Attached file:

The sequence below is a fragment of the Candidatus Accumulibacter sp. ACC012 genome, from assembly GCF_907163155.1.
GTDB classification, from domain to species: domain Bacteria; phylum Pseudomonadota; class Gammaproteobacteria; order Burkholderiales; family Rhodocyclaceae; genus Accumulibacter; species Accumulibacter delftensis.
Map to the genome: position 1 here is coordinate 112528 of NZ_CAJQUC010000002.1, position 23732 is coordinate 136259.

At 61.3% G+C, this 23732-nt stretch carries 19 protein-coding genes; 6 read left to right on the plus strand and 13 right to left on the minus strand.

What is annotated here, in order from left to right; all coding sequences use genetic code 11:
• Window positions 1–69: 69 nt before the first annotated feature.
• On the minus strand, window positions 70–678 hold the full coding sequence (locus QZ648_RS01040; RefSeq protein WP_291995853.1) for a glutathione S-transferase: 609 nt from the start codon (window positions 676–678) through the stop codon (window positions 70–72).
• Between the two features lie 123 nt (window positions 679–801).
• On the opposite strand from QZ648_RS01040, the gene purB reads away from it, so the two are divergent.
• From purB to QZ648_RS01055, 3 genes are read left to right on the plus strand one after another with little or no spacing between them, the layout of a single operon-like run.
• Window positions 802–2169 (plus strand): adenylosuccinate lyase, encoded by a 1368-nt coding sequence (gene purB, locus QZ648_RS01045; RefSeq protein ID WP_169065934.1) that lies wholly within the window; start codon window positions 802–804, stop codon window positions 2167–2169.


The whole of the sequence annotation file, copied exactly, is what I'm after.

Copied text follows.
The sequence below is a fragment of the Candidatus Accumulibacter sp. ACC012 genome, from assembly GCF_907163155.1.
GTDB classification, from domain to species: domain Bacteria; phylum Pseudomonadota; class Gammaproteobacteria; order Burkholderiales; family Rhodocyclaceae; genus Accumulibacter; species Accumulibacter delftensis.
Map to the genome: position 1 here is coordinate 112528 of NZ_CAJQUC010000002.1, position 23732 is coordinate 136259.

At 61.3% G+C, this 23732-nt stretch carries 19 protein-coding genes; 6 read left to right on the plus strand and 13 right to left on the minus strand.

What is annotated here, in order from left to right; all coding sequences use genetic code 11:
• Window positions 1–69: 69 nt before the first annotated feature.
• On the minus strand, window positions 70–678 hold the full coding sequence (locus QZ648_RS01040; RefSeq protein WP_291995853.1) for a glutathione S-transferase: 609 nt from the start codon (window positions 676–678) through the stop codon (window positions 70–72).
• Between the two features lie 123 nt (window positions 679–801).
• On the opposite strand from QZ648_RS01040, the gene purB reads away from it, so the two are divergent.
• From purB to QZ648_RS01055, 3 genes are read left to right on the plus strand one after another with little or no spacing between them, the layout of a single operon-like run.
• Window positions 802–2169 (plus strand): adenylosuccinate lyase, encoded by a 1368-nt coding sequence (gene purB, locus QZ648_RS01045; RefSeq protein ID WP_169065934.1) that lies wholly within the window; start codon window positions 802–804, stop codon window positions 2167–2169.